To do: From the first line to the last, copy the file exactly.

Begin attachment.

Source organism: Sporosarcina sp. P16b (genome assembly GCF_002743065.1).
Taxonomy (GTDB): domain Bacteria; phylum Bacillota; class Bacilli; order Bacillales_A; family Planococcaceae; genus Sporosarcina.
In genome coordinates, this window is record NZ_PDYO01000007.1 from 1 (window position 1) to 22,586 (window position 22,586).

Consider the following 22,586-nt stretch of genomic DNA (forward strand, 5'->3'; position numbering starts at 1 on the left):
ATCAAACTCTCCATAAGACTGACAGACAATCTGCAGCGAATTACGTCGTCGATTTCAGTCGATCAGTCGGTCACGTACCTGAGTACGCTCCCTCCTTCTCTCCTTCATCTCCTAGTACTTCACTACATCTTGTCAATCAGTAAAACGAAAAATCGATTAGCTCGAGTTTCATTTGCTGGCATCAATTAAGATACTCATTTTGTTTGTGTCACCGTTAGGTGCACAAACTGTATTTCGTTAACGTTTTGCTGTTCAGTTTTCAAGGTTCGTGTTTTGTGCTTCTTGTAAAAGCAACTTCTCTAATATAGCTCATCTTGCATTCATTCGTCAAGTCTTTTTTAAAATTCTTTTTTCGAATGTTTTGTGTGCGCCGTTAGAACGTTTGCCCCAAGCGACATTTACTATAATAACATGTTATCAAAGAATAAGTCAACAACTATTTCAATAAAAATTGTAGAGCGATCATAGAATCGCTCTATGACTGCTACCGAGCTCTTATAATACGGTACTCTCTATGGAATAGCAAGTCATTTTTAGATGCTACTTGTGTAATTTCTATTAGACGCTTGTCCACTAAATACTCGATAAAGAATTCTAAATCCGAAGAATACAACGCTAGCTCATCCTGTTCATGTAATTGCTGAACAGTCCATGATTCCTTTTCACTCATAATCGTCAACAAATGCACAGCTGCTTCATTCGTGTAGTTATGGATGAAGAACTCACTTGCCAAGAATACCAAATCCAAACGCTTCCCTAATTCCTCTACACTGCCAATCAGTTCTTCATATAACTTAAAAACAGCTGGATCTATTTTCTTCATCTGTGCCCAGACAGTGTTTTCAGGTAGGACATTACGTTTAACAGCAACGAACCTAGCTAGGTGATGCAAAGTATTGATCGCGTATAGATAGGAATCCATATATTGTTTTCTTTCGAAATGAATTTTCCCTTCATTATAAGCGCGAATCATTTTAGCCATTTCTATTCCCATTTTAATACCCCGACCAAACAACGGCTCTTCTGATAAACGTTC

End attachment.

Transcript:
Source organism: Sporosarcina sp. P16b (genome assembly GCF_002743065.1).
Taxonomy (GTDB): domain Bacteria; phylum Bacillota; class Bacilli; order Bacillales_A; family Planococcaceae; genus Sporosarcina.
In genome coordinates, this window is record NZ_PDYO01000007.1 from 1 (window position 1) to 22,586 (window position 22,586).

Consider the following 22,586-nt stretch of genomic DNA (forward strand, 5'->3'; position numbering starts at 1 on the left):
ATCAAACTCTCCATAAGACTGACAGACAATCTGCAGCGAATTACGTCGTCGATTTCAGTCGATCAGTCGGTCACGTACCTGAGTACGCTCCCTCCTTCTCTCCTTCATCTCCTAGTACTTCACTACATCTTGTCAATCAGTAAAACGAAAAATCGATTAGCTCGAGTTTCATTTGCTGGCATCAATTAAGATACTCATTTTGTTTGTGTCACCGTTAGGTGCACAAACTGTATTTCGTTAACGTTTTGCTGTTCAGTTTTCAAGGTTCGTGTTTTGTGCTTCTTGTAAAAGCAACTTCTCTAATATAGCTCATCTTGCATTCATTCGTCAAGTCTTTTTTAAAATTCTTTTTTCGAATGTTTTGTGTGCGCCGTTAGAACGTTTGCCCCAAGCGACATTTACTATAATAACATGTTATCAAAGAATAAGTCAACAACTATTTCAATAAAAATTGTAGAGCGATCATAGAATCGCTCTATGACTGCTACCGAGCTCTTATAATACGGTACTCTCTATGGAATAGCAAGTCATTTTTAGATGCTACTTGTGTAATTTCTATTAGACGCTTGTCCACTAAATACTCGATAAAGAATTCTAAATCCGAAGAATACAACGCTAGCTCATCCTGTTCATGTAATTGCTGAACAGTCCATGATTCCTTTTCACTCATAATCGTCAACAAATGCACAGCTGCTTCATTCGTGTAGTTATGGATGAAGAACTCACTTGCCAAGAATACCAAATCCAAACGCTTCCCTAATTCCTCTACACTGCCAATCAGTTCTTCATATAACTTAAAAACAGCTGGATCTATTTTCTTCATCTGTGCCCAGACAGTGTTTTCAGGTAGGACATTACGTTTAACAGCAACGAACCTAGCTAGGTGATGCAAAGTATTGATCGCGTATAGATAGGAATCCATATATTGTTTTCTTTCGAAATGAATTTTCCCTTCATTATAAGCGCGAATCATTTTAGCCATTTCTATTCCCATTTTAATACCCCGACCAAACAACGGCTCTTCTGATAAACGTTC